Intellectual property law, even with the constant tide of ever-evolving technological advancement and consumerist culture onslaught, remains to this day mainly confined to four areas: copyrights, trademarks, patents, and trade secrets. Of these, trade secrets are the least discussed by a wide margin for several reasons, not least of which is that the law is meant to keep trade secrets . . . well . . . secret.
Thus far, trade secret law has differentiated itself from the other three areas of intellectual property, which are all protected primarily by federal statutes, namely, the Copyright Act, the Lanham Act, and the Patent Act, by allowing private causes of action for trade secret misappropriation solely in accordance with state law. Though every state except for New York and Massachusetts has adopted, in substantial part, the Uniform Trade Secrets Act (UTSA), variations continue to exist in each state statute and each state’s interpretation. Truly uniform protection of trade secrets and remedies for their misappropriation currently exist only at the criminal level under the federal Economic Espionage Act of 1996 (EEA). While the EEA does purport to punish thieves of trade secrets, it does not allow for a private, civil cause of action for victims of such theft. This is the gap that the newly-proposed Defend Trade Secrets Act (DTSA) aims to bridge. The DTSA was proposed last month as a federal remedy to the state patchwork of trade secret protection and to provide federal protection against trade secret theft in a world where most entities have national or even international businesses, customers, and competitors.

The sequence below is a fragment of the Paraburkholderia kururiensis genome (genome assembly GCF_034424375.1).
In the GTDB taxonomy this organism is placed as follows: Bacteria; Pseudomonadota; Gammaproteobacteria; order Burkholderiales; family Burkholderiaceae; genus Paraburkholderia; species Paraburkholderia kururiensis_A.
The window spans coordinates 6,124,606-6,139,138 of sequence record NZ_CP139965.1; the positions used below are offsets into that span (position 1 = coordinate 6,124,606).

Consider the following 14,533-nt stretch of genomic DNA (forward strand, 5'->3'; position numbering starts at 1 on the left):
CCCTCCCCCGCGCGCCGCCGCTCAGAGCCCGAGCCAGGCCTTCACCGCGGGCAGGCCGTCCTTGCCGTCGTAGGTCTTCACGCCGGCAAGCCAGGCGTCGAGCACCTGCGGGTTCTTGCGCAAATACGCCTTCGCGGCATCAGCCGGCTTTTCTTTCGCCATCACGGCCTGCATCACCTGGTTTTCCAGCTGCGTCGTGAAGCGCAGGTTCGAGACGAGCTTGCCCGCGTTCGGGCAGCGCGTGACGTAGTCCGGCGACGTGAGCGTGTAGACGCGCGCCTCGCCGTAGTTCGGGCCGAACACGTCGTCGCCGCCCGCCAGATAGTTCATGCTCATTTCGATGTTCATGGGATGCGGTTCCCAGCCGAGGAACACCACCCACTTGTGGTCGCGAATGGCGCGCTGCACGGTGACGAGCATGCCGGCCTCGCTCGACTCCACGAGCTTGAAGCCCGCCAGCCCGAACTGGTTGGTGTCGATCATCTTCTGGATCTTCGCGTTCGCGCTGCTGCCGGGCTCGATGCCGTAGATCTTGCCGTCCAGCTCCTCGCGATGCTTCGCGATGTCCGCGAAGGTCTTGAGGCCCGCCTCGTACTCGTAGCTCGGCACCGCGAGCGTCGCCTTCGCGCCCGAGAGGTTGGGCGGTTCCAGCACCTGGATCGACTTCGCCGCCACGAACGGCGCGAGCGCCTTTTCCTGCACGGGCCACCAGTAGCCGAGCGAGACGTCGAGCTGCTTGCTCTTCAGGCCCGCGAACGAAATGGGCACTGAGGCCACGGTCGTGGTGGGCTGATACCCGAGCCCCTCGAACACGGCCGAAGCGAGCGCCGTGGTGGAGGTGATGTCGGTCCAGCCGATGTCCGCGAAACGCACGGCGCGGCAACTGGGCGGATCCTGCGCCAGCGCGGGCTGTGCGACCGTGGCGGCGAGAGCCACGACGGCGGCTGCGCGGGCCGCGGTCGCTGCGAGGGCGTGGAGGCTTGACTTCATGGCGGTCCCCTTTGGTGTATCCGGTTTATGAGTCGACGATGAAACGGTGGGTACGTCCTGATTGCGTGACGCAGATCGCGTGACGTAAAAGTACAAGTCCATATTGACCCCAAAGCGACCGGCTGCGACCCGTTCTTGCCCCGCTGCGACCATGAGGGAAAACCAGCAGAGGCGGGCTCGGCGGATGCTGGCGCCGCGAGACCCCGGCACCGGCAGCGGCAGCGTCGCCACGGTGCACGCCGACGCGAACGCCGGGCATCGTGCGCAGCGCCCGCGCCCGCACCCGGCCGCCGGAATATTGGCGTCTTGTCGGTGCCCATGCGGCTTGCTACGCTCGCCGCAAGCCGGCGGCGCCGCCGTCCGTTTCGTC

The DTSA has several promising characteristics. First, it would bring trade secret law in line with the other areas of intellectual property law with an overdue introduction of a uniform federal statute for trade secret protection. Second, of paramount importance in the current international corporate landscape, it would allow for that missing federal private cause of action for trade secret misappropriation, as long as the perpetrator also violated the EEA or the trade secret is related to interstate or foreign commerce. Third, the DTSA provides a host of remedies for victims, including injunctive and monetary relief, as well as ex parte seizures of goods and orders to preserve evidence from destruction by the perpetrator.
The DTSA also has several shortcomings, however, chief among them the fact that it specifically fails to override or preempt any state law. Thus, the patchwork of trade secret protection would linger even with the adoption of the DTSA and perpetuate the currently lacking legal landscape of trade secret law. Regardless, however, the DTSA would certainly be a step in the right direction, and if nothing else, may get people talking about trade secrets again.